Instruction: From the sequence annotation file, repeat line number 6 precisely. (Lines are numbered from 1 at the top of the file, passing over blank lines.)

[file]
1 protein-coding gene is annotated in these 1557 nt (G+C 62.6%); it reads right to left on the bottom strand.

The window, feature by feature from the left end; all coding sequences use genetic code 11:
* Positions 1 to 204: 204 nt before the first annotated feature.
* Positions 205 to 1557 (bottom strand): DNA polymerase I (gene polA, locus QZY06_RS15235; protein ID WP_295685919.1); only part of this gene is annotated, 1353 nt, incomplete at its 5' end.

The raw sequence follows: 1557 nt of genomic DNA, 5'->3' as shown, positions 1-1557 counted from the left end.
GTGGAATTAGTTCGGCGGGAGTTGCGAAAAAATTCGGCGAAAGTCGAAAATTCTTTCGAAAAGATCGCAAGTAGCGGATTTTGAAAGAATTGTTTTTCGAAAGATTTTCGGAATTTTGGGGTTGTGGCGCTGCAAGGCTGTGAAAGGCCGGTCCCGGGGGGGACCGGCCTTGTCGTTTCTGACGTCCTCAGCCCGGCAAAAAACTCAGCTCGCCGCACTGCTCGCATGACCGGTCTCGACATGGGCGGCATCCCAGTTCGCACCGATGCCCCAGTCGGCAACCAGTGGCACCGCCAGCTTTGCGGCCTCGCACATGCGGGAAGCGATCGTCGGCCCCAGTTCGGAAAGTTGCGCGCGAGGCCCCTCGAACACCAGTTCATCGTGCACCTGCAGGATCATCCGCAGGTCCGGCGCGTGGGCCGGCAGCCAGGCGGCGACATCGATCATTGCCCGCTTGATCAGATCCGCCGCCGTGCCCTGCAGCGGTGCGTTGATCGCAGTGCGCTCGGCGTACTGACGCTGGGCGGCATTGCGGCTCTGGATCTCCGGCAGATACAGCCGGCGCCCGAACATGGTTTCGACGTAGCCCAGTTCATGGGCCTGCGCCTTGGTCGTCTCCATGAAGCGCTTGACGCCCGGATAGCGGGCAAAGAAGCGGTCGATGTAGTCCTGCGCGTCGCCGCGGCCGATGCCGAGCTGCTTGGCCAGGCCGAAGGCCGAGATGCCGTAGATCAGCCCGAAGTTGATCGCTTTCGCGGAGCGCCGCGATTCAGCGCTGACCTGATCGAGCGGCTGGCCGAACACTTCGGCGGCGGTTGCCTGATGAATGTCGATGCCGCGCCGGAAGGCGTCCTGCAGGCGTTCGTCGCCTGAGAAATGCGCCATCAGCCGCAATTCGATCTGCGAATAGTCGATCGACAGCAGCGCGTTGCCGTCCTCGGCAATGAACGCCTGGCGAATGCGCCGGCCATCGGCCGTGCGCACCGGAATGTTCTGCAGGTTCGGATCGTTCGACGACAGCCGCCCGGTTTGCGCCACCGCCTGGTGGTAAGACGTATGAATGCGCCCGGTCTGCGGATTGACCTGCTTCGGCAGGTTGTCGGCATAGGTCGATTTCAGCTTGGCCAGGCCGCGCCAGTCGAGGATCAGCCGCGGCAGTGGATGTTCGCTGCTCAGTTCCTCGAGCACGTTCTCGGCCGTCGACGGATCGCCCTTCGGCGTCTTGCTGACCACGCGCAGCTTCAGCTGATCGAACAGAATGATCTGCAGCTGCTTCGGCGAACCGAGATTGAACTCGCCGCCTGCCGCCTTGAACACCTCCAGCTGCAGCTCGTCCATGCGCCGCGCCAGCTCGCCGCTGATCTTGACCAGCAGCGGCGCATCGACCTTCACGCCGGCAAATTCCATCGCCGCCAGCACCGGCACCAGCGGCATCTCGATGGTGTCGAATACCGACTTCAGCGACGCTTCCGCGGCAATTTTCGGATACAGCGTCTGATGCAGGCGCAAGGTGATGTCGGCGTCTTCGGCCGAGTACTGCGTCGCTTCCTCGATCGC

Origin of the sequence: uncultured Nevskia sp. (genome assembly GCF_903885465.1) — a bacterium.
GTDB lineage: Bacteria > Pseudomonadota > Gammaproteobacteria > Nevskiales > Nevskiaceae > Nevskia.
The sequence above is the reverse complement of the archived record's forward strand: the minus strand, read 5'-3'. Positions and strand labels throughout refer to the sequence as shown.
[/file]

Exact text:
GTGGAATTAGTTCGGCGGGAGTTGCGAAAAAATTCGGCGAAAGTCGAAAATTCTTTCGAAAAGATCGCAAGTAGCGGATTTTGAAAGAATTGTTTTTCGAAAGATTTTCGGAATTTTGGGGTTGTGGCGCTGCAAGGCTGTGAAAGGCCGGTCCCGGGGGGGACCGGCCTTGTCGTTTCTGACGTCCTCAGCCCGGCAAAAAACTCAGCTCGCCGCACTGCTCGCATGACCGGTCTCGACATGGGCGGCATCCCAGTTCGCACCGATGCCCCAGTCGGCAACCAGTGGCACCGCCAGCTTTGCGGCCTCGCACATGCGGGAAGCGATCGTCGGCCCCAGTTCGGAAAGTTGCGCGCGAGGCCCCTCGAACACCAGTTCATCGTGCACCTGCAGGATCATCCGCAGGTCCGGCGCGTGGGCCGGCAGCCAGGCGGCGACATCGATCATTGCCCGCTTGATCAGATCCGCCGCCGTGCCCTGCAGCGGTGCGTTGATCGCAGTGCGCTCGGCGTACTGACGCTGGGCGGCATTGCGGCTCTGGATCTCCGGCAGATACAGCCGGCGCCCGAACATGGTTTCGACGTAGCCCAGTTCATGGGCCTGCGCCTTGGTCGTCTCCATGAAGCGCTTGACGCCCGGATAGCGGGCAAAGAAGCGGTCGATGTAGTCCTGCGCGTCGCCGCGGCCGATGCCGAGCTGCTTGGCCAGGCCGAAGGCCGAGATGCCGTAGATCAGCCCGAAGTTGATCGCTTTCGCGGAGCGCCGCGATTCAGCGCTGACCTGATCGAGCGGCTGGCCGAACACTTCGGCGGCGGTTGCCTGATGAATGTCGATGCCGCGCCGGAAGGCGTCCTGCAGGCGTTCGTCGCCTGAGAAATGCGCCATCAGCCGCAATTCGATCTGCGAATAGTCGATCGACAGCAGCGCGTTGCCGTCCTCGGCAATGAACGCCTGGCGAATGCGCCGGCCATCGGCCGTGCGCACCGGAATGTTCTGCAGGTTCGGATCGTTCGACGACAGCCGCCCGGTTTGCGCCACCGCCTGGTGGTAAGACGTATGAATGCGCCCGGTCTGCGGATTGACCTGCTTCGGCAGGTTGTCGGCATAGGTCGATTTCAGCTTGGCCAGGCCGCGCCAGTCGAGGATCAGCCGCGGCAGTGGATGTTCGCTGCTCAGTTCCTCGAGCACGTTCTCGGCCGTCGACGGATCGCCCTTCGGCGTCTTGCTGACCACGCGCAGCTTCAGCTGATCGAACAGAATGATCTGCAGCTGCTTCGGCGAACCGAGATTGAACTCGCCGCCTGCCGCCTTGAACACCTCCAGCTGCAGCTCGTCCATGCGCCGCGCCAGCTCGCCGCTGATCTTGACCAGCAGCGGCGCATCGACCTTCACGCCGGCAAATTCCATCGCCGCCAGCACCGGCACCAGCGGCATCTCGATGGTGTCGAATACCGACTTCAGCGACGCTTCCGCGGCAATTTTCGGATACAGCGTCTGATGCAGGCGCAAGGTGATGTCGGCGTCTTCGGCCGAGTACTGCGTCGCTTCCTCGATCGC